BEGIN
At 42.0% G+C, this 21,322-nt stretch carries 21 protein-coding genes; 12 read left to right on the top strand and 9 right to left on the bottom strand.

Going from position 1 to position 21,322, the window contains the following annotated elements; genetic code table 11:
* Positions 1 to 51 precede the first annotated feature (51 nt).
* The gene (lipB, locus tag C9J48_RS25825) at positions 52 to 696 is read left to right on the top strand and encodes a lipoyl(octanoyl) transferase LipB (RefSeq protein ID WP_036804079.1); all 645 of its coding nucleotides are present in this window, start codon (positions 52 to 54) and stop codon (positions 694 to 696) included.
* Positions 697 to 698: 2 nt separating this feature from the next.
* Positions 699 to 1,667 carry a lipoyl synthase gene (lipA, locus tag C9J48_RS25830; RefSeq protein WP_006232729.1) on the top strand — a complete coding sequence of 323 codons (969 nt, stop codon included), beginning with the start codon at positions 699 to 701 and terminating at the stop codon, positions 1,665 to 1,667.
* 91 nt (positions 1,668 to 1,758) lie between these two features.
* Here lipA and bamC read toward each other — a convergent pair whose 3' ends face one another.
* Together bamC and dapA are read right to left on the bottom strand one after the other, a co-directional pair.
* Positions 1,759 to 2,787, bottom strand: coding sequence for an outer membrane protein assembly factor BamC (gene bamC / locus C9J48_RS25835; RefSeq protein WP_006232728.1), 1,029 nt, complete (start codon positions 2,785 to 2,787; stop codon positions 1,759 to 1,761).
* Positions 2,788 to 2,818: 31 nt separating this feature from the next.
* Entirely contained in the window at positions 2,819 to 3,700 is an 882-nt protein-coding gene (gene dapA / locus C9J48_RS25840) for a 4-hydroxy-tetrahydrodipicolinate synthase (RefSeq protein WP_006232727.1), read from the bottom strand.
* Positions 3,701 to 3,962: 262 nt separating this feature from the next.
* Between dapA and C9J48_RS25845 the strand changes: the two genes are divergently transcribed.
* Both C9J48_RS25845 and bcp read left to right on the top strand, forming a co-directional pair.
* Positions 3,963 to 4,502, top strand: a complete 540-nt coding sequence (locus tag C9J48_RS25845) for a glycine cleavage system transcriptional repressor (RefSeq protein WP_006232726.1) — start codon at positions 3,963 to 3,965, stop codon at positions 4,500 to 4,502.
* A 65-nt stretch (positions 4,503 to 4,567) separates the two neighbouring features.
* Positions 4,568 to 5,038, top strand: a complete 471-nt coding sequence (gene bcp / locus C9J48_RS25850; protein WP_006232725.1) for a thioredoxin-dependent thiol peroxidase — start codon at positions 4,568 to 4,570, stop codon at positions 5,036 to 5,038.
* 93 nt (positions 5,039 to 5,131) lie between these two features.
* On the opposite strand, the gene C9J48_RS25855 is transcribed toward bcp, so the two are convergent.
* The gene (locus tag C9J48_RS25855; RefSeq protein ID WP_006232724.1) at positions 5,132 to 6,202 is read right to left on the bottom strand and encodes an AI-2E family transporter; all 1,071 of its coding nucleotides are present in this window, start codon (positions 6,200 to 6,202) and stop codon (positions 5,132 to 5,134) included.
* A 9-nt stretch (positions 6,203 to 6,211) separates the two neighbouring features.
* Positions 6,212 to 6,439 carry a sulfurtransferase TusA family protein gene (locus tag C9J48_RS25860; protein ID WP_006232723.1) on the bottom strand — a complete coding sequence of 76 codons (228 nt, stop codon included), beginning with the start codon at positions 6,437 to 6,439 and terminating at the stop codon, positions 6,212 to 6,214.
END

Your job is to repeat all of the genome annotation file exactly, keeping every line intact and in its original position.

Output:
At 42.0% G+C, this 21,322-nt stretch carries 21 protein-coding genes; 12 read left to right on the top strand and 9 right to left on the bottom strand.

Going from position 1 to position 21,322, the window contains the following annotated elements; genetic code table 11:
* Positions 1 to 51 precede the first annotated feature (51 nt).
* The gene (lipB, locus tag C9J48_RS25825) at positions 52 to 696 is read left to right on the top strand and encodes a lipoyl(octanoyl) transferase LipB (RefSeq protein ID WP_036804079.1); all 645 of its coding nucleotides are present in this window, start codon (positions 52 to 54) and stop codon (positions 694 to 696) included.
* Positions 697 to 698: 2 nt separating this feature from the next.
* Positions 699 to 1,667 carry a lipoyl synthase gene (lipA, locus tag C9J48_RS25830; RefSeq protein WP_006232729.1) on the top strand — a complete coding sequence of 323 codons (969 nt, stop codon included), beginning with the start codon at positions 699 to 701 and terminating at the stop codon, positions 1,665 to 1,667.
* 91 nt (positions 1,668 to 1,758) lie between these two features.
* Here lipA and bamC read toward each other — a convergent pair whose 3' ends face one another.
* Together bamC and dapA are read right to left on the bottom strand one after the other, a co-directional pair.
* Positions 1,759 to 2,787, bottom strand: coding sequence for an outer membrane protein assembly factor BamC (gene bamC / locus C9J48_RS25835; RefSeq protein WP_006232728.1), 1,029 nt, complete (start codon positions 2,785 to 2,787; stop codon positions 1,759 to 1,761).
* Positions 2,788 to 2,818: 31 nt separating this feature from the next.
* Entirely contained in the window at positions 2,819 to 3,700 is an 882-nt protein-coding gene (gene dapA / locus C9J48_RS25840) for a 4-hydroxy-tetrahydrodipicolinate synthase (RefSeq protein WP_006232727.1), read from the bottom strand.
* Positions 3,701 to 3,962: 262 nt separating this feature from the next.
* Between dapA and C9J48_RS25845 the strand changes: the two genes are divergently transcribed.
* Both C9J48_RS25845 and bcp read left to right on the top strand, forming a co-directional pair.
* Positions 3,963 to 4,502, top strand: a complete 540-nt coding sequence (locus tag C9J48_RS25845) for a glycine cleavage system transcriptional repressor (RefSeq protein WP_006232726.1) — start codon at positions 3,963 to 3,965, stop codon at positions 4,500 to 4,502.
* A 65-nt stretch (positions 4,503 to 4,567) separates the two neighbouring features.
* Positions 4,568 to 5,038, top strand: a complete 471-nt coding sequence (gene bcp / locus C9J48_RS25850; protein WP_006232725.1) for a thioredoxin-dependent thiol peroxidase — start codon at positions 4,568 to 4,570, stop codon at positions 5,036 to 5,038.
* 93 nt (positions 5,039 to 5,131) lie between these two features.
* On the opposite strand, the gene C9J48_RS25855 is transcribed toward bcp, so the two are convergent.
* The gene (locus tag C9J48_RS25855; RefSeq protein ID WP_006232724.1) at positions 5,132 to 6,202 is read right to left on the bottom strand and encodes an AI-2E family transporter; all 1,071 of its coding nucleotides are present in this window, start codon (positions 6,200 to 6,202) and stop codon (positions 5,132 to 5,134) included.
* A 9-nt stretch (positions 6,203 to 6,211) separates the two neighbouring features.
* Positions 6,212 to 6,439 carry a sulfurtransferase TusA family protein gene (locus tag C9J48_RS25860; protein ID WP_006232723.1) on the bottom strand — a complete coding sequence of 76 codons (228 nt, stop codon included), beginning with the start codon at positions 6,437 to 6,439 and terminating at the stop codon, positions 6,212 to 6,214.